Question: I have a piece of land that I bought two years ago, and the developer recently dumped his remaining lots at about 40 percent of the price I paid. Can he do this? If I want to refinance to get better terms for my loan, will a lender use my purchase price or will the current comps? I won't be able to refinance on the basis of the property's current value.
Answer: This could be bad news all around.
First, unless there's an agreement to the contrary the developer has every right to sell his remaining lots at market value -- whether that value is more than you paid, or less.
Second, if you refinance now a lender will consider your loan application on the basis of the property's current value, not what you paid several years ago.
Question: My sister and I inherited a cabin in Canada. One of us (me) wants to sell and the other doesn't -- but she doesn't have the money or credit to buy me out. What steps do I take to force a sale?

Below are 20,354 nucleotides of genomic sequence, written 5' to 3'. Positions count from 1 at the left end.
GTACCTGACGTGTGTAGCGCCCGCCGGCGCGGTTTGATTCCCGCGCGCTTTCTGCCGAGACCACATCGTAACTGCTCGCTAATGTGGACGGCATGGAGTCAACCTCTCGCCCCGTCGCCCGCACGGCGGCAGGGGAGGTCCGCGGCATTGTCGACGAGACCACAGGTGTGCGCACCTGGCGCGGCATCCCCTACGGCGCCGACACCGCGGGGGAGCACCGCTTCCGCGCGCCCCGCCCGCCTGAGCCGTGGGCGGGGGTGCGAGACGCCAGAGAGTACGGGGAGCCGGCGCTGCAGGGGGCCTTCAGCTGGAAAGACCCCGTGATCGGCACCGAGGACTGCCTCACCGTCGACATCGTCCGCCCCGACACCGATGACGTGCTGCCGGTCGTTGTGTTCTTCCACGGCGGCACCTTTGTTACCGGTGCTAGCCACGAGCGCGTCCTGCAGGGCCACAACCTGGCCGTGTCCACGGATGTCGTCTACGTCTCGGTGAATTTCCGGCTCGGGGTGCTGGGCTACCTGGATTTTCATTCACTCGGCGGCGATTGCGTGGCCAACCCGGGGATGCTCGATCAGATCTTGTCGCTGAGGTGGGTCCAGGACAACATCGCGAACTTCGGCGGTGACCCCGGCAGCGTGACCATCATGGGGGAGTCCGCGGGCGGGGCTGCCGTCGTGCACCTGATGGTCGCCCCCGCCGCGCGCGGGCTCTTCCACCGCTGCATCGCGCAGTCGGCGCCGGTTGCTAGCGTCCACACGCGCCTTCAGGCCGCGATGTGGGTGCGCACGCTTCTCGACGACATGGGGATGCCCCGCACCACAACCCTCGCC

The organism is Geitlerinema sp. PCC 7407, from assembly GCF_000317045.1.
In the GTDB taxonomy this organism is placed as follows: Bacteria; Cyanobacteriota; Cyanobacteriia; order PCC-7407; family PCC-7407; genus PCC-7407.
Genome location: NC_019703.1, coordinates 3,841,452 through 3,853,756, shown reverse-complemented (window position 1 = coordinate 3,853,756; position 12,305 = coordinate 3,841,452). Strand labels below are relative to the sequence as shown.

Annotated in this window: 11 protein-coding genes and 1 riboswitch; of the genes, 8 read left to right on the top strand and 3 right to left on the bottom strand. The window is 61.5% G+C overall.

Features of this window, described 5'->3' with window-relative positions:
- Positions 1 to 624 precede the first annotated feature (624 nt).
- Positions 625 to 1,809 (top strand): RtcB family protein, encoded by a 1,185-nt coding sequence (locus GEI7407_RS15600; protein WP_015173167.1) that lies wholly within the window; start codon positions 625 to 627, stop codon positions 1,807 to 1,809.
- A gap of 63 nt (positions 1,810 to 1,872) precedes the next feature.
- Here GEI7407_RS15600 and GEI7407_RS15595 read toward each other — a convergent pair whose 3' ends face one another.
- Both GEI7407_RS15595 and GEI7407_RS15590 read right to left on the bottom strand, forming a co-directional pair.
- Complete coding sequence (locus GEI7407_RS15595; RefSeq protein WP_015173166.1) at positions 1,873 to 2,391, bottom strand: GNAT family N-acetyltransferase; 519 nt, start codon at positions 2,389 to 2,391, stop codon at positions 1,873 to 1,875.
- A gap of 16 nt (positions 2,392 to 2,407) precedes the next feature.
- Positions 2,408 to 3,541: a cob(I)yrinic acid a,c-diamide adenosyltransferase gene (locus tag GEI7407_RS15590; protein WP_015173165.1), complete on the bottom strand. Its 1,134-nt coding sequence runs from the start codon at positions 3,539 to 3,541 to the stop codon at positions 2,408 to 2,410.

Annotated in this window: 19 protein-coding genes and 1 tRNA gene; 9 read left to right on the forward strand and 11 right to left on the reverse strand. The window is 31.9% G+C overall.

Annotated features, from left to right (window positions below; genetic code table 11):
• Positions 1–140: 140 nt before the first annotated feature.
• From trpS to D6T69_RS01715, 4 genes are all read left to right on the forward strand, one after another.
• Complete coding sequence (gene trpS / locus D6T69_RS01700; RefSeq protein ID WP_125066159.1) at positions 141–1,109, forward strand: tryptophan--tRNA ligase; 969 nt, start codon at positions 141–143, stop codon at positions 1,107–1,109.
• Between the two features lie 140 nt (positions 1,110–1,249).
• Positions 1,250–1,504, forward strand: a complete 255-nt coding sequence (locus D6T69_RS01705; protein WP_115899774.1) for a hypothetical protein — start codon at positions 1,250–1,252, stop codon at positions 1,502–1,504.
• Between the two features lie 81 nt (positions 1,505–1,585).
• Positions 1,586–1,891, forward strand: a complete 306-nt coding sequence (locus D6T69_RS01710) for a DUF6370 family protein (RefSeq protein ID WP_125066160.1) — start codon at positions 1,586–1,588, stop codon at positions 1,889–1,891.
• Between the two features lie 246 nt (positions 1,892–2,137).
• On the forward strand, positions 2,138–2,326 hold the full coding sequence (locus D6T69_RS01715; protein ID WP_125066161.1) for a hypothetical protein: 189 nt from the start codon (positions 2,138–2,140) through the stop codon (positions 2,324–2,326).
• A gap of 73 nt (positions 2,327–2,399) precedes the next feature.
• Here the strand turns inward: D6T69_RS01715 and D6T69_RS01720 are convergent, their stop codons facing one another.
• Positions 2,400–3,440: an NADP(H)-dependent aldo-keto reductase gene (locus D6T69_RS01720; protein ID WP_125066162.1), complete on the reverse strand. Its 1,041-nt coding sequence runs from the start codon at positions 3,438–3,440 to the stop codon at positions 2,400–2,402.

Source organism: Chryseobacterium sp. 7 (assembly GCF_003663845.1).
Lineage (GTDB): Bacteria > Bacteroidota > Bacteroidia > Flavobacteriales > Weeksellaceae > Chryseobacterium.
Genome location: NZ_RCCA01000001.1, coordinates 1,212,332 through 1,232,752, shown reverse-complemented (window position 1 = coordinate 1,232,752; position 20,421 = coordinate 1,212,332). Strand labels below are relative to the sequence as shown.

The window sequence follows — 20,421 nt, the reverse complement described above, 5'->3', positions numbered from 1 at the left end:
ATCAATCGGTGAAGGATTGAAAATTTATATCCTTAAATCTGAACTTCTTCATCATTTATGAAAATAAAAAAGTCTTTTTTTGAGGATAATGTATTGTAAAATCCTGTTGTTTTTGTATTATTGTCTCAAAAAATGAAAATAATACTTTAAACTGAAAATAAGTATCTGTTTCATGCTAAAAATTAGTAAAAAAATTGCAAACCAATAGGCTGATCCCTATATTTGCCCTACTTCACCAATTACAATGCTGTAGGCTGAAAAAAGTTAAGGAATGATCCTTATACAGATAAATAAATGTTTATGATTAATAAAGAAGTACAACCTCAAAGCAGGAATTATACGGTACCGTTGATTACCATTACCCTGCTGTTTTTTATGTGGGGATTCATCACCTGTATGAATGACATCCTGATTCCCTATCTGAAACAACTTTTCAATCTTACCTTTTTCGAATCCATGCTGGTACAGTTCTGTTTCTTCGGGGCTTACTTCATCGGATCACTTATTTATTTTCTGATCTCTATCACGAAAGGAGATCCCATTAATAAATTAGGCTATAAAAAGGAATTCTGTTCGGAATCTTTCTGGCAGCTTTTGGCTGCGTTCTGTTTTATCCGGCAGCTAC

Answer: You probably need to see this matter as both a real estate issue and a family concern. Whether you sell or not, your sister is your sister and will be for a very long time. If you force her to sell, then future family events may be awkward or tense. There may also be other issues in years to come where your sister's cooperation would be valued.
After this consideration, you need to see how title to the property is held -- this is a job for a Canadian attorney. In the U.S., a suit for "partition" to force a sale might then be suggested.